5. ravenhawks magazine says:

    I was adopted by a grey and white cat she produced kittens and they are all unique that is my cat family of five. She chose me I do not know what I do for her social media status because I am quite the mutt myself. All jokes aside that is sad, what happens when the animal they choose is no longer popular on social media?

    • Marc-André says:

      Your family sounds beautiful. <3

      And yes… hopefully the more this type of post gets shared the more people realise the importance of responsible pet guardianship.

  6. Carole says:

    I’m astonished and saddened by this. Two of my cats are pedigrees, but not for the above reasons. I fell in love with the breed after meeting one in real life several years ago. Then, after a few years of careful research we got two kittens. I was attracted by the personality of the breed as much as the appearance and obviously wanted to ensure that we could provide the right home for the cats.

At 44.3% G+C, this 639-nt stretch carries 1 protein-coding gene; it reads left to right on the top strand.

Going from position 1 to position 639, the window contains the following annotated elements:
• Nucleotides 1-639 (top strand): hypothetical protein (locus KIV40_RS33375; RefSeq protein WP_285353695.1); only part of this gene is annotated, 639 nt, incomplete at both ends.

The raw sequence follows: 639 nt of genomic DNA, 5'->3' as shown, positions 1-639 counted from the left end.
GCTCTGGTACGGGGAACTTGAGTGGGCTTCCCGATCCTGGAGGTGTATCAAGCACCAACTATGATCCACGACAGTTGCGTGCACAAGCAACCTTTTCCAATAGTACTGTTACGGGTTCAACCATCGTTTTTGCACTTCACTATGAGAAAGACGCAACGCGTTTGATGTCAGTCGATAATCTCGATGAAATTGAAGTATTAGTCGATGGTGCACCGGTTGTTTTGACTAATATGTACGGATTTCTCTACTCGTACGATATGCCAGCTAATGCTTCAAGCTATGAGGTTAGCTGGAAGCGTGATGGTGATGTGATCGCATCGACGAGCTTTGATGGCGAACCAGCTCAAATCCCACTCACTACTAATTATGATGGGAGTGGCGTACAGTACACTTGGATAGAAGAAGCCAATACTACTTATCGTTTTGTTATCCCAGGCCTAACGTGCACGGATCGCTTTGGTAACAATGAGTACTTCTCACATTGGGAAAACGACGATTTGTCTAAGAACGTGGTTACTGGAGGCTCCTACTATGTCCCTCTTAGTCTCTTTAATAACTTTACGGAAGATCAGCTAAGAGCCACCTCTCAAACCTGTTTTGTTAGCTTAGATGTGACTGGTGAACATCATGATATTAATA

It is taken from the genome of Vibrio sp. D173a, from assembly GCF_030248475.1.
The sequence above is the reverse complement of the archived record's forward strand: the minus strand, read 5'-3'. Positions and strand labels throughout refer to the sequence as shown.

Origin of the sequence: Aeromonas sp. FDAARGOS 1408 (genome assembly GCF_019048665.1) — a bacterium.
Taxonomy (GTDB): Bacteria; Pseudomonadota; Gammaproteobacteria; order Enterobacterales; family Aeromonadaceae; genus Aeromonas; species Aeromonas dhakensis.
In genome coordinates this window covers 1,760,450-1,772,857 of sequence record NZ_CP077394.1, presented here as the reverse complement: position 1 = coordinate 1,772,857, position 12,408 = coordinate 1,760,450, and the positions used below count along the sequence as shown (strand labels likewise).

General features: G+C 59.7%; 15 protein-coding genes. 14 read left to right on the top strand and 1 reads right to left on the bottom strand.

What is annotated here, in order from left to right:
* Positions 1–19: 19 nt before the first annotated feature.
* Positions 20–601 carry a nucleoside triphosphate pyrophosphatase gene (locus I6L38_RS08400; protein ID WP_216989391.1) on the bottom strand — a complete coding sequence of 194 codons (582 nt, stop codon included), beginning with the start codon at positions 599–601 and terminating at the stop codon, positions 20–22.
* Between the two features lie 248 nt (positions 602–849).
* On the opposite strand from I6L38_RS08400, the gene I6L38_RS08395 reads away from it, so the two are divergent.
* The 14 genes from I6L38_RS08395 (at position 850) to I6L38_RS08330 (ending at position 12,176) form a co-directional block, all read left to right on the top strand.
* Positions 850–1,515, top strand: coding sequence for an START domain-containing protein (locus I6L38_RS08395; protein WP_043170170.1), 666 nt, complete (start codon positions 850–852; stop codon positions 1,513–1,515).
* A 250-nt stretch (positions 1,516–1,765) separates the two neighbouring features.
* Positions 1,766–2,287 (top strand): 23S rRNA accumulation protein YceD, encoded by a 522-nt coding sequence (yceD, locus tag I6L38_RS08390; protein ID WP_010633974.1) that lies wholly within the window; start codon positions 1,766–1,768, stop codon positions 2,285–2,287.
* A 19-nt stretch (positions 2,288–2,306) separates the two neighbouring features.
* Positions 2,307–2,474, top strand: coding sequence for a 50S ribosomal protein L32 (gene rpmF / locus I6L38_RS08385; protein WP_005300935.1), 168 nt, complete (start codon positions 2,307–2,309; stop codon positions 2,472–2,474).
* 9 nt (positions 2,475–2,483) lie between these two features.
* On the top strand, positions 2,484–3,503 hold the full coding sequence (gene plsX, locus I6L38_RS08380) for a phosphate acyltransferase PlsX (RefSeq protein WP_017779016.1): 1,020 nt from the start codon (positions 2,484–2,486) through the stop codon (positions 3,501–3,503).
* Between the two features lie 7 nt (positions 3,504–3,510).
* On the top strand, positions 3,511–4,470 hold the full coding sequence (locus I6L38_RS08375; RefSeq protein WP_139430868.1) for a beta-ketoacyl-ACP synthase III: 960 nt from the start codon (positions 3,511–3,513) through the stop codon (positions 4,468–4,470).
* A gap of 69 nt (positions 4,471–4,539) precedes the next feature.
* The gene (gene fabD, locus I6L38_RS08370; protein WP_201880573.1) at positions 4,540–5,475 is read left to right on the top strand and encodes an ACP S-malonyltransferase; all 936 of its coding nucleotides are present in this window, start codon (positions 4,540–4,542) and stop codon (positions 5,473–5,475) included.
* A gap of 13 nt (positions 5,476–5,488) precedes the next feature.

• Marc-André says:

      And you are a prime example of a responsible cat guardian. 🙂

      Now if we can only show those that do it for fame on social media how important factors such as the ones you described are… I hear it too often that someone for example gets a Siamese only to realise a few months in that they can’t cope with their vocal attitude. ;(

  7. Belinda O says:

    My babies literally showed up at my door after being abandoned near my home. No doubt they chose me! Other cats I’ve adopted over the years have come to my home after meeting them at a shelter and feeling an instant connection. You have to wonder about someone who would choose a pet based on its popularity. It seems so shallow and not at all loving — based on what the cat or dog can do for you, not the love you can share.